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Now in Paperback

November 08, 1987|ALEX RAKSIN

The Private Lives of Animals, Roger Caras (McGraw Hill: $12.95). We associate nature with science, but its world of right and wrong, tragedy and triumph, is really closer to religion. Most readers will be spiritually moved by this eloquent and dramatic book. Some will look at the rich blue, black and yellow tail feathers of a peacock or the malevolent tusks and spikes on a rhinoceros viper and conclude that the Creator makes French fashion designers and Steven Spielberg seem especially unimaginative. Others will watch Western diving birds court each other in a dance resembling ballet or a male penguin search through the icy tundra for a rare pebble to give to the female (if she accepts, the pair is bound) and conclude that we need not look for a sacred world above; earthly love and caring are enough. (A few might criticize Roger Caras for skirting some of the hard questions--what is the evolutionary purpose of the grebe's ballet?--but Caras does use his sparse text effectively, examining cause and effect in less enigmatic rituals.)

There are few of the usual omens in these pages about the grave danger of species extinction. Caras' introduction, for instance, contends that Americans love nature more than concerned conservationists might think. "More people will go to the zoo this year," he writes, "than to all spectator sporting events combined." Yet, despite the spiritual gratification that comes from close proximity to nature, whether through books or trips to game reserves, we are moving away from nature as our nation matures (and cities spread) and as we grow older (and turn from children's tales about animals to stories focusing on the human predicament). Perhaps we turn away from wilderness nature because it represents the basic struggle for survival that we believe we have transcended. This transcendental state of consciousness, however, can result in apathy and lack of enthusiasm, and Caras' look at nature's vibrant, visceral struggle is a kind of cure. Emotions suggested in these pages are pure and consequential, from joy (wandering albatrosses hissing, rattling and yelling enthusiasm for their mates) to courage (zebras that must stand and feed within minutes of birth, lest they become a meal for one of many predators). Of related interest are the brutal and beautiful pictures in Mitsuaki Iwago's Serengeti: Natural Order on the African Plain (Chronicle Books: $19.95).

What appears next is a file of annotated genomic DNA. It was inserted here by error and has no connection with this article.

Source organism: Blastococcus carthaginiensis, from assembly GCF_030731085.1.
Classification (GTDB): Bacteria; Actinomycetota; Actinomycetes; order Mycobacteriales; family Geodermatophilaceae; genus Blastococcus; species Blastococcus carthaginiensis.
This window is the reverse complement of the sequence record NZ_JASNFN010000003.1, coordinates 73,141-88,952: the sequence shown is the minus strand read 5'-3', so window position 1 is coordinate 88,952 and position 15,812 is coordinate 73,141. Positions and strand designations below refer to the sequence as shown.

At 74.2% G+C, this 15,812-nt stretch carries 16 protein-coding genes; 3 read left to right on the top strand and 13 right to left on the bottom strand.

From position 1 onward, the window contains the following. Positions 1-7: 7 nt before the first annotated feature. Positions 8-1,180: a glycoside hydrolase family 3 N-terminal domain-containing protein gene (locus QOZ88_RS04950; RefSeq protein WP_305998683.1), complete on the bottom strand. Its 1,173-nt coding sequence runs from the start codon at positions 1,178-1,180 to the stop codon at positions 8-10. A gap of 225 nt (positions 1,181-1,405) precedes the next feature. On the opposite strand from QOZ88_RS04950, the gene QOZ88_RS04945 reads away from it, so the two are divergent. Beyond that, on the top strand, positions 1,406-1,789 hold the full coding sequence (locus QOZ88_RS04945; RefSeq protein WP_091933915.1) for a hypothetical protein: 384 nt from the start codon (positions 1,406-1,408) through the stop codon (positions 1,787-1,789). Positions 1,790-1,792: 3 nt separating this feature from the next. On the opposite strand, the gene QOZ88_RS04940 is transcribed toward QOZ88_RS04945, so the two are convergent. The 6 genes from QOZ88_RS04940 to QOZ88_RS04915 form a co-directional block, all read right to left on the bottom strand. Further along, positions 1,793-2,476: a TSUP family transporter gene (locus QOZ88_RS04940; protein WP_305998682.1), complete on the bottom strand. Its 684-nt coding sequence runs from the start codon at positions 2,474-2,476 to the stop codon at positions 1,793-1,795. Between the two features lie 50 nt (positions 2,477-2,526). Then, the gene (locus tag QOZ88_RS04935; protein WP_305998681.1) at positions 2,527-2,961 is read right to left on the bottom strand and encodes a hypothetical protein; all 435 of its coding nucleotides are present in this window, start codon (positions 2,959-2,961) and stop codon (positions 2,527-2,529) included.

Remembering America: A Sampler of the WPA American Guide Series, edited by Archie Hobson (Coller Books: $11.95). From 1935 to 1943 the Federal Writers' Project, a branch of the New Deal Works Progress Administration (WPA) paid hundreds of writers to create detailed portraits of everyday American life. F.D.R. wasn't merely offering beneficent busywork for unemployed writers. He felt the time had come for citizens to stop saving money by hibernating at home and thought the guides would stimulate Americans to board or buy that novelty, the car, and explore outlying wonders. F.D.R. already had some help from Hitler, of course, who was making Europe sufficiently unsafe for travel, but he needed to discourage people from taking the straight-and-narrow path of the railroad, for it would be difficult to spread the scanty wealth if prairie lands were not patronized. Yet, while the car made unique American communities easier to discover, it also made them harder to find: The automobile spread the city out, dribbling uniform buildings and new national institutions such as motels across the landscape. WPA officials skirted around this problem. When Mabel Ulrich, the director of the Minnesota guide, ridiculed the notion that one town or state or region was romantically different from any other in the nation, the guide officials responded: "You say you have no folklore other than Indian and Paul Bunyan. We advise that you interview prisoners in the penitentiary." This advocacy of innovative journalism was unusual for the guide directors, however, for they prefered checking, revising, double checking and re-revising to aggressive investigation. John Cheever, Saul Bellow and Studs Terkel were involved in the project, but their style is eclipsed by this corporate art.

Most of the vignettes that Archie Hobson has excerpted do not, as he claims, "analyze and criticize": While clear and accurate, they are not inspired; a piece on an Arctic lake, for instance, describes length, depth and thawing but doesn't evoke the mystery or challenge of the icy wilderness. Hobson's introductions are stylish and substantial, but those most moved by intellectual and emotive studies in the line of de Tocqueville will be disappointed by the disconnected details and romantic nationalism in these pages. The most colorful and lively vignettes are, not surprisingly, about peregrination, the spirit of the time.

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